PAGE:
OJ Simpson Dead At 76 After Cancer Battle

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By Jak

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Former football star acquitted of murder, OJ Simpson Dead At 76

O.J. Simpson, the former football star who was famously accused but later found not guilty of the 1994 murders of his ex-wife and her friend, has passed away at the age of 76, as confirmed by his family.

“Our dad, Orenthal James Simpson, passed away on April 10th after his battle with cancer. He was surrounded by his kids and grandkids. During this tough time, we kindly ask for privacy and understanding,” his family said in a statement.

In May 2023, Simpson shared a video on X, previously known as Twitter, revealing he had recently battled cancer and undergone chemotherapy, stating optimistically, “It looks like I beat it.” He didn’t specify the type of cancer.

OJ Simpson Dead At 76 After Cancer

Then in February 2024, a Las Vegas TV station reported Simpson, now 76, was receiving treatment for an unspecified cancer. Simpson responded with a video on X, denying hospice rumors but not confirming his health status. Two days later, he posted another video thanking well-wishers and hinting at overcoming his health issues.

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Simpson, famously known as “The Juice,” made a name for himself as both a college and professional football player, breaking records along the way. He expanded his fame and wealth through various avenues such as sportscasting, acting in movies and television, and serving as a prominent spokesperson, notably for Hertz rental cars.

On June 12, 1994, everything changed when Nicole Brown Simpson, O.J. Simpson’s ex-wife, and her friend, Ron Goldman, were brutally stabbed to death outside Nicole’s home in the Brentwood neighborhood of Los Angeles. Shortly after, police announced their intention to arrest Simpson for the murders.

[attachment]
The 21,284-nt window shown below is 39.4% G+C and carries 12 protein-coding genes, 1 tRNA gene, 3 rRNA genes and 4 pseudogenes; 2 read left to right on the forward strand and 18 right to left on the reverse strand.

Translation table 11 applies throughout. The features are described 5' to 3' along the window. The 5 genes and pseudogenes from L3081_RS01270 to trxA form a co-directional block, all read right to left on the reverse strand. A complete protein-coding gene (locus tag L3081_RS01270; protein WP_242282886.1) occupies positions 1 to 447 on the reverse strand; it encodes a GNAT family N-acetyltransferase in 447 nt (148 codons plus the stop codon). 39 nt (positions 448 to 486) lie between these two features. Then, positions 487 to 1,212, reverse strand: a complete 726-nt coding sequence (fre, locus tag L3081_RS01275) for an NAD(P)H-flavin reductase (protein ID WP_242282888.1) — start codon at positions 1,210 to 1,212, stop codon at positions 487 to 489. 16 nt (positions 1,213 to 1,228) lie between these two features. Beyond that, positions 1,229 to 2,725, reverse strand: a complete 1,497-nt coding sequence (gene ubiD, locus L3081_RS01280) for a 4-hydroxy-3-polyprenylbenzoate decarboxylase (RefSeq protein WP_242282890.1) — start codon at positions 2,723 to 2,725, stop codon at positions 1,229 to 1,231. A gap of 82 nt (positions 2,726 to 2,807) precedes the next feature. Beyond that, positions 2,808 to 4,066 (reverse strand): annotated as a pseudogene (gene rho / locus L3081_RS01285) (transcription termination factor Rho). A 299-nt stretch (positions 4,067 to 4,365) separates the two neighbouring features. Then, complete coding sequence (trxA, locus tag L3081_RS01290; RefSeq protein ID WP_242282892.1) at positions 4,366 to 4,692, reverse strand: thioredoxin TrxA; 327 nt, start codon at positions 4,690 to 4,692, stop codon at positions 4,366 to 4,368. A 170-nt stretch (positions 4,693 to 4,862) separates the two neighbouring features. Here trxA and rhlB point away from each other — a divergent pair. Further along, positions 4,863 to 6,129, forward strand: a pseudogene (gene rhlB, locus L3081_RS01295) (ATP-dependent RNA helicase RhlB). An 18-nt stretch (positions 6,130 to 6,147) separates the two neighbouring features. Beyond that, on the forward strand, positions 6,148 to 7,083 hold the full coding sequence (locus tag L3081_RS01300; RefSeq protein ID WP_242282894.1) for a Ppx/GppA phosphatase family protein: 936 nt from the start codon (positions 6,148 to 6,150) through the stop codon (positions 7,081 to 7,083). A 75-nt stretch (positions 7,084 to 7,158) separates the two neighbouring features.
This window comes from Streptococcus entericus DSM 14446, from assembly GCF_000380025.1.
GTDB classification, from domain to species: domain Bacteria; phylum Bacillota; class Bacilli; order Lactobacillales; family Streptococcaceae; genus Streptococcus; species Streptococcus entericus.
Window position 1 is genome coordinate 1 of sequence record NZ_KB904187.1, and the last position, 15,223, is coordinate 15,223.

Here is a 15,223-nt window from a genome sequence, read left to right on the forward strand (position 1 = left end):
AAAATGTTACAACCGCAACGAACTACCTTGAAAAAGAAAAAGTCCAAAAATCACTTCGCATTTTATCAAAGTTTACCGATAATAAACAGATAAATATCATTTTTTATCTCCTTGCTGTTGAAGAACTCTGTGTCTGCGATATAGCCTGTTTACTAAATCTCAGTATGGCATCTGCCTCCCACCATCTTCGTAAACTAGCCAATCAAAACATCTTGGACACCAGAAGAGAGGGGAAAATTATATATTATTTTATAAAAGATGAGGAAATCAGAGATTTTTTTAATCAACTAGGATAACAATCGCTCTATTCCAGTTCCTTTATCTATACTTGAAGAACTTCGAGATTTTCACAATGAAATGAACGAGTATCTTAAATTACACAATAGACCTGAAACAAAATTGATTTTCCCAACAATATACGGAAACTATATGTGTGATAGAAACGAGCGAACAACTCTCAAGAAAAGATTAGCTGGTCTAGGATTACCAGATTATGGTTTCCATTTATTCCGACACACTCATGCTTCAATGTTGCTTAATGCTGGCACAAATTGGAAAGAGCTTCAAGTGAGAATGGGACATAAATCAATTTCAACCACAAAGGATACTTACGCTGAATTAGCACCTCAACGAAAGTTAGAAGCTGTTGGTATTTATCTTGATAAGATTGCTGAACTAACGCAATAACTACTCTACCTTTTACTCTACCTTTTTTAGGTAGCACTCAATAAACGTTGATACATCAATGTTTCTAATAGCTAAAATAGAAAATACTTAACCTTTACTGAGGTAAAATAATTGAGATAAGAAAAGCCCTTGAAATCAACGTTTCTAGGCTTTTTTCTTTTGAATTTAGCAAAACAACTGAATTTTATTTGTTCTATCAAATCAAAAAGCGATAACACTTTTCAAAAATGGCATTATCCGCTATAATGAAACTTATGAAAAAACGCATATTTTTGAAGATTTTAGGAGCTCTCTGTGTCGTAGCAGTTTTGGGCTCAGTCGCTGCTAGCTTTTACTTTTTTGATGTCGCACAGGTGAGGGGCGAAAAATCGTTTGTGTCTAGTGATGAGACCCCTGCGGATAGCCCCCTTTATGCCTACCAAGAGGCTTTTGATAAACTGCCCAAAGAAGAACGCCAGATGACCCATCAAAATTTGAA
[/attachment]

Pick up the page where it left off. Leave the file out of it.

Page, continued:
Just five days after the tragic event, 95 million Americans tuned in as Simpson’s white Ford Bronco, driven by his friend Al Cowlings, took to the streets of Los Angeles. With Simpson in the back seat holding a handgun and threatening suicide, the televised chase spanned 60 miles at low speeds, lasting around two hours.

Simpson eventually turned himself in and faced trial for the murders. After an 11-month trial, televised daily and captivating audiences worldwide, he was acquitted in October 1995.

OJ Simpson Dead At 76 After Cancer Battle

However, his legal troubles didn’t end there. In September 2007, Simpson orchestrated a group to enter a Las Vegas hotel and casino, claiming he was taking back his own sports memorabilia at gunpoint. This led to several felony charges, including kidnapping and armed robbery. The following year, he was found guilty and sentenced to up to 33 years in prison. Simpson was released on parole on Oct. 1, 2017.

O.J. Simpson’s children: Arnelle and Jason, from his first marriage, and Sydney and Justin, from his marriage to Nicole Brown Simpson.

A Football Hero: The Life and Career of O.J. Simpson

O.J. Simpson was born on July 9, 1947, and grew up in Potrero Hill, a low-income neighborhood near San Francisco. His mother, Eunice, worked as an orderly at a psychiatric ward, while his father, Jimmy Lee, worked as a cook and custodian in a private club. When Simpson was just a toddler, his father left the family, leaving Eunice to raise their four children single-handedly.

Despite dealing with bow-legged and pigeon-toed conditions due to rickets during infancy, Simpson developed a deep passion for sports from a young age. In the spring of 1967, he enrolled at the University of Southern California in Los Angeles. That same year, he married his high school sweetheart, Marguerite Whitley, and they eventually had three children together.

A Football Hero The Life and Career of O.J. Simpson

As a running back for USC, Simpson quickly rose to prominence, becoming college football’s leading rusher. By the time he left the school, he had set an impressive 13 college football records and clinched the prestigious 1968 Heisman Trophy.

Following his college success, Simpson’s television career skyrocketed. On the night he won the Heisman, he inked a television deal with ABC Sports. The following year, he was selected as the first pick in the 1969 draft, joining the Buffalo Bills with a groundbreaking $650,000, five-year contract.

His time with the Bills was marked by remarkable achievements. In 1973, Simpson scored an NFL-record 23 touchdowns in a single season. He also set records for the most rushing yards in a single game, with 250, and shattered the season rushing record with an impressive 2,003 yards.